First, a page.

Date: 25 Feb 1934
Ellen Astbury was found drowned in a canal on Sunday 25 February 1934.
She was found at 3.30pm on 25 February 1934 in the Trent and Mersey Canal adjoining the wharf at Handsacre.
She was found to be scantily dressed and it was thought that the fact that she was not able to dress like other children might have affected her mind. When she was found she was fully clothed except for her hat.
She had lived in Station View in Handsacre.
She was said to have been a very healthy girl and not of an excitable nature. She had been doing housework for a woman before going to school and at night.
She was last seen on 22 February 1934 at about 5pm when she went to the woman's house to do some housework. Her employer said that on the evening she was last seen when she came to work for her, Ellen Astbury had failed to pay an account for which she had been sent out although she said that she had always found her honest and straightforward, although a little forgetful. She also said that she had not found Ellen Astbury out in any dishonest act before.
The woman said that she had given Ellen Astbury half a crown and sent her across the road at 6pm to make a small purchase, and to pay a small account of one and threepence. The woman said that when Ellen Astbury returned, she gave her the correct change. However, she said that shortly after she happened to rub up against Ellen Astbury's coat, which was hanging up, and heard some money rattle in her pocket. The woman said that she asked Ellen Astbury, 'What's this money in your pocket, Nellie?' and said that Ellen Astbury replied, 'I've got to get a postal order for my mother'. The woman then said that she asked Ellen Astbury if she had paid the small account and Ellen Astbury replied, 'Yes, I am sure I have paid her'. The woman said that she accepted that as being true but later found that it was not. She said that she said to Ellen Astbury, 'Well, I am going across to see the woman tonight and she will tell me'.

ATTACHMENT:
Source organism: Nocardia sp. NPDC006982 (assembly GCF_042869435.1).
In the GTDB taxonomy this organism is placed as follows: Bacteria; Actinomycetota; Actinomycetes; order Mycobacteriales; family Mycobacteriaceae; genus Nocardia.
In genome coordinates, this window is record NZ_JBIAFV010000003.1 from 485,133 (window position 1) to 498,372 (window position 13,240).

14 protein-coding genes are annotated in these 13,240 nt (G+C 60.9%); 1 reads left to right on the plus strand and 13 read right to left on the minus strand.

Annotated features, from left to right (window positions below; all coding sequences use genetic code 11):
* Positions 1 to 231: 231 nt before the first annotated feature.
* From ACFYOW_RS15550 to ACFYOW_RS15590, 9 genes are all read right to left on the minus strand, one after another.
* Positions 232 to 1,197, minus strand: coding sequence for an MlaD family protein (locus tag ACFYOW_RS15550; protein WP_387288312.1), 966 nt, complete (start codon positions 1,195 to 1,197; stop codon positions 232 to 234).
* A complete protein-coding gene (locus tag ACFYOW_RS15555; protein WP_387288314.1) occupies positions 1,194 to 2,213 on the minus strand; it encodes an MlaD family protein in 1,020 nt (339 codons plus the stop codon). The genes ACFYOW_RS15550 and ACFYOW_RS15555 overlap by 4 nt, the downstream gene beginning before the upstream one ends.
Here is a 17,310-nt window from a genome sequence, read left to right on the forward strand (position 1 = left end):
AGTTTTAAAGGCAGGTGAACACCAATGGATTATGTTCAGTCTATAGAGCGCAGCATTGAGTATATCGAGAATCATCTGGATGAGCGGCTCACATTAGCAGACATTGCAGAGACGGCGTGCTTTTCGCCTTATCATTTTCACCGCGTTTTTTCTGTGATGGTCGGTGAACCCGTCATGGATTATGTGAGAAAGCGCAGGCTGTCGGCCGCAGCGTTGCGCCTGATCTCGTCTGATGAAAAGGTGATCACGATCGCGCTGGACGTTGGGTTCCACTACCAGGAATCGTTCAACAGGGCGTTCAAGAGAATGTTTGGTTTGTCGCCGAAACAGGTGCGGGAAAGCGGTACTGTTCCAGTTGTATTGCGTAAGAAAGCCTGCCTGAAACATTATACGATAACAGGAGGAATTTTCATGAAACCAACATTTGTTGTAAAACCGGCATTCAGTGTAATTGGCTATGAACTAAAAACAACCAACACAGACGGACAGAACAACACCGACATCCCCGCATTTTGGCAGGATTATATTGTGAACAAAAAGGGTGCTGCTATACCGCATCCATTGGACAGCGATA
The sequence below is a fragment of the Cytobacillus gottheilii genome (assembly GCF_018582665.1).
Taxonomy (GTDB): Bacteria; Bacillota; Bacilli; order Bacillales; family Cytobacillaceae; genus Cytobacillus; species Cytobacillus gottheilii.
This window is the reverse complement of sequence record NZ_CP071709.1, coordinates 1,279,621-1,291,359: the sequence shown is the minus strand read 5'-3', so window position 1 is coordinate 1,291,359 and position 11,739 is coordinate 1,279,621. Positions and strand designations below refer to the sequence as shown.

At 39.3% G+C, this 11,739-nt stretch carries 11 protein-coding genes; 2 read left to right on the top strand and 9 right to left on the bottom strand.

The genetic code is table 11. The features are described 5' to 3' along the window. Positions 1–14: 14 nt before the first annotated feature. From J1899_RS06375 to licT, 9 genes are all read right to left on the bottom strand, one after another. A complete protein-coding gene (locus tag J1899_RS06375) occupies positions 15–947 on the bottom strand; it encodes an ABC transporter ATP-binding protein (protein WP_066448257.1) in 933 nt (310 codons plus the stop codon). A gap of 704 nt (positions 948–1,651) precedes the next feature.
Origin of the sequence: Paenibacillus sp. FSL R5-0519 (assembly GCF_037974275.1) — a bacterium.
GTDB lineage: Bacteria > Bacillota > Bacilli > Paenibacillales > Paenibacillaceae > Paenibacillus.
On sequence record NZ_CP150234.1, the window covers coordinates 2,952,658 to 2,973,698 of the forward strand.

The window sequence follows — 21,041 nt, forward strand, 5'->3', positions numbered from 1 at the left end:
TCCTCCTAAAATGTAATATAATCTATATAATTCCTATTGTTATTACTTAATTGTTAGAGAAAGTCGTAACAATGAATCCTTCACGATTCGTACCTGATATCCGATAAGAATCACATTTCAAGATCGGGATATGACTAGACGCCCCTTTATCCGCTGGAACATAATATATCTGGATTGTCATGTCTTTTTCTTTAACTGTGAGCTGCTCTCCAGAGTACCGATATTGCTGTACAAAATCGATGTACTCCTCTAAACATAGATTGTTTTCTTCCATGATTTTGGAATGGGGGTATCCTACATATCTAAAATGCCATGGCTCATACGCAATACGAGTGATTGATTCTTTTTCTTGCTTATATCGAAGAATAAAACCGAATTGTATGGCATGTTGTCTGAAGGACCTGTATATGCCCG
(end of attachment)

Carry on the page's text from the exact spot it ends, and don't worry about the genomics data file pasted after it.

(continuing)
The woman said that Ellen Astbury left her house at about 6.20pm after she gave her one and a penny to take a parcel to Armitage Post Office and bring some labels. The woman said that she asked Ellen Astbury to come back quickly, and said that Ellen Astbury replied, 'All right, it won't take me long'. However, she said that Ellen Astbury didn't come back. She said that there was no need for her to go near the canal in order to go to the post office.
When questioned, the woman said that Ellen Astbury had said to her, about going to see the woman about the money paid, 'You won't go tonight, it is getting late', and said that she replied, 'No, I don't think I shall go tonight'. She also said that if Ellen Astbury had intended to pay the money to the woman that she could easily have done so on her way to the post office. She also said that she didn't think that Ellen Astbury had been brooding over the money and said that she put it down to forgetfulness.
It was later found that Ellen Astbury had gone to the post office where she had posted a parcel and purchased a packet of labels.
Ellen Astbury had been working for the woman for about two years and would generally come home between 7.30pm and 8pm, unless she stayed listening to the wireless.
It was noted that she would not have had to have gone anywhere near to the canal either to go home or to return to the woman's house. The canal was about half a mile away from the post office.
It was noted that she was illegitimate, although stated that she didn't know that. It was also said that she didn't have any boyfriends as she didn't have time for that or for mixing it up with anyone. It was also stated that it was not thought that anyone had twitted her and said that she had never threatened to do away with herself.
Allegations of foul play were rife, but the medical examination proved them to be entirely without foundation.
The doctor that examined her body said that she was well nourished and said that there were no external marks of violence and that she had not been outraged. He said that her post-mortem revealed that there was congestion of her brain and lungs, indicating that she had drowned.
However, the doctor added, 'I think I ought to mention the inadequacy of the girl's clothing. She was most scantily clad and the fact that she was not dressed as other girls might have affected her mentality. She was very poorly clad, indeed. She was not even decently clothed'. He went on to say, 'It seems to me it ought to be part of the regulations of school inspectors to see that children are properly clothed'.
It was noted that she had no reason to go anywhere near the canal.
The Coroner said that it was difficult to conjecture what really happened, and would return an open verdict of found drowned, there being no evidence to show how she had got into the water.
see Birmingham Daily Gazette - Thursday 01 March 1934
see Daily Herald - Friday 02 March 1934
see Lichfield Mercury - Friday 02 March 1934